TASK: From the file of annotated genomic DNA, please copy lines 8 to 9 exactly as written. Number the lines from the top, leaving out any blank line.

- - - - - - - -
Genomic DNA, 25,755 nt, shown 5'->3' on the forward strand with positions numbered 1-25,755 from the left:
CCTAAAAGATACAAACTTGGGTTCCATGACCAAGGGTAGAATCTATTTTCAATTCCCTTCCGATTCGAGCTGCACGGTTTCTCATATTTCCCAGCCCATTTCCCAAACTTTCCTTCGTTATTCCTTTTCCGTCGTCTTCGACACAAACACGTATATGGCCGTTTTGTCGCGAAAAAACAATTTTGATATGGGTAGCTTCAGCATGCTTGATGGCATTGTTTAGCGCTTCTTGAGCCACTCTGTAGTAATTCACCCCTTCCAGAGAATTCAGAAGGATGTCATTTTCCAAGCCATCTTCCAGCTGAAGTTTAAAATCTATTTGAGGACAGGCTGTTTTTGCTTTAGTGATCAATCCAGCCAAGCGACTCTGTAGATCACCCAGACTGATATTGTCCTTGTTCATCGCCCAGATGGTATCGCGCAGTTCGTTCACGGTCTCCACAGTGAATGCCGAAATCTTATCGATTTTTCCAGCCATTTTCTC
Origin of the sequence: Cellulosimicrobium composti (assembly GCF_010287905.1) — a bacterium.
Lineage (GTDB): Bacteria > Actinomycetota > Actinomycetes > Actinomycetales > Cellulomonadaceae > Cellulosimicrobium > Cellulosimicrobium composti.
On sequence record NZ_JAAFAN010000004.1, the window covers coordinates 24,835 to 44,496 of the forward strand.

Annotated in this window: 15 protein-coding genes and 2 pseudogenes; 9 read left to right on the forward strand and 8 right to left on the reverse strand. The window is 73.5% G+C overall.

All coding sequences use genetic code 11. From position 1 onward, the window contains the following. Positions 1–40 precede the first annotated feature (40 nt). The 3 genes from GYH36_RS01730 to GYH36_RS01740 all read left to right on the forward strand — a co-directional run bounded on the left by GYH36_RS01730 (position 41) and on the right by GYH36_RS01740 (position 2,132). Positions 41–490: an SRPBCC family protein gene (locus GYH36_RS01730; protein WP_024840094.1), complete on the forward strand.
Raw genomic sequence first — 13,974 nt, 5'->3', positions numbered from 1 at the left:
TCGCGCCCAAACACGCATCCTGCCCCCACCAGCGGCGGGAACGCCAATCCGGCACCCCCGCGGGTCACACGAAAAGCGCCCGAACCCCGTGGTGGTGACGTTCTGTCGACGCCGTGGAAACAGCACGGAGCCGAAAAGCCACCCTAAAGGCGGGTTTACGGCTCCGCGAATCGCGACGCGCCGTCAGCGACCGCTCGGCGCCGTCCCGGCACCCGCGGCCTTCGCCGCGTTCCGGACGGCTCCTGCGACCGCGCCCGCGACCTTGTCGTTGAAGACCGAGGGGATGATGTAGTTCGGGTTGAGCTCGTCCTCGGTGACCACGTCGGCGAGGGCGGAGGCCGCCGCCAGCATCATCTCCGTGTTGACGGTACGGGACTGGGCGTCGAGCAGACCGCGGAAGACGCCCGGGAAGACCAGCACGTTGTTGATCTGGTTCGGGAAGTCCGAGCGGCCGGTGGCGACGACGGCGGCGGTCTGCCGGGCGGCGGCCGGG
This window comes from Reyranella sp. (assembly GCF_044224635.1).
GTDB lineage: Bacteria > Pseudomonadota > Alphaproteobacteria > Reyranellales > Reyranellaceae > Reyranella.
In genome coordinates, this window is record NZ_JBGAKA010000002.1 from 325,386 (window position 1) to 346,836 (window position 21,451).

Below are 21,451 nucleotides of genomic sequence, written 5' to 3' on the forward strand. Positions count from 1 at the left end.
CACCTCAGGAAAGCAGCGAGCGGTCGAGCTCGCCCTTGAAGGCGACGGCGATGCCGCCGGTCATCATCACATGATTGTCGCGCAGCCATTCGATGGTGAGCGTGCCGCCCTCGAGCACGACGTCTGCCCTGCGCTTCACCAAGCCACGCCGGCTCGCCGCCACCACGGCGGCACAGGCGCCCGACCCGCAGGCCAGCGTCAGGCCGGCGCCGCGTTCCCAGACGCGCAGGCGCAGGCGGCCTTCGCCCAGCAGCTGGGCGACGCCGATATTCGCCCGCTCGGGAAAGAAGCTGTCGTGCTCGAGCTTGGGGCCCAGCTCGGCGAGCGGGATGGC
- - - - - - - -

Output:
Raw genomic sequence first — 13,974 nt, 5'->3', positions numbered from 1 at the left:
TCGCGCCCAAACACGCATCCTGCCCCCACCAGCGGCGGGAACGCCAATCCGGCACCCCCGCGGGTCACACGAAAAGCGCCCGAACCCCGTGGTGGTGACGTTCTGTCGACGCCGTGGAAACAGCACGGAGCCGAAAAGCCACCCTAAAGGCGGGTTTACGGCTCCGCGAATCGCGACGCGCCGTCAGCGACCGCTCGGCGCCGTCCCGGCACCCGCGGCCTTCGCCGCGTTCCGGACGGCTCCTGCGACCGCGCCCGCGACCTTGTCGTTGAAGACCGAGGGGATGATGTAGTTCGGGTTGAGCTCGTCCTCGGTGACCACGTCGGCGAGGGCGGAGGCCGCCGCCAGCATCATCTCCGTGTTGACGGTACGGGACTGGGCGTCGAGCAGACCGCGGAAGACGCCCGGGAAGACCAGCACGTTGTTGATCTGGTTCGGGAAGTCCGAGCGGCCGGTGGCGACGACGGCGGCGGTCTGCCGGGCGGCGGCCGGG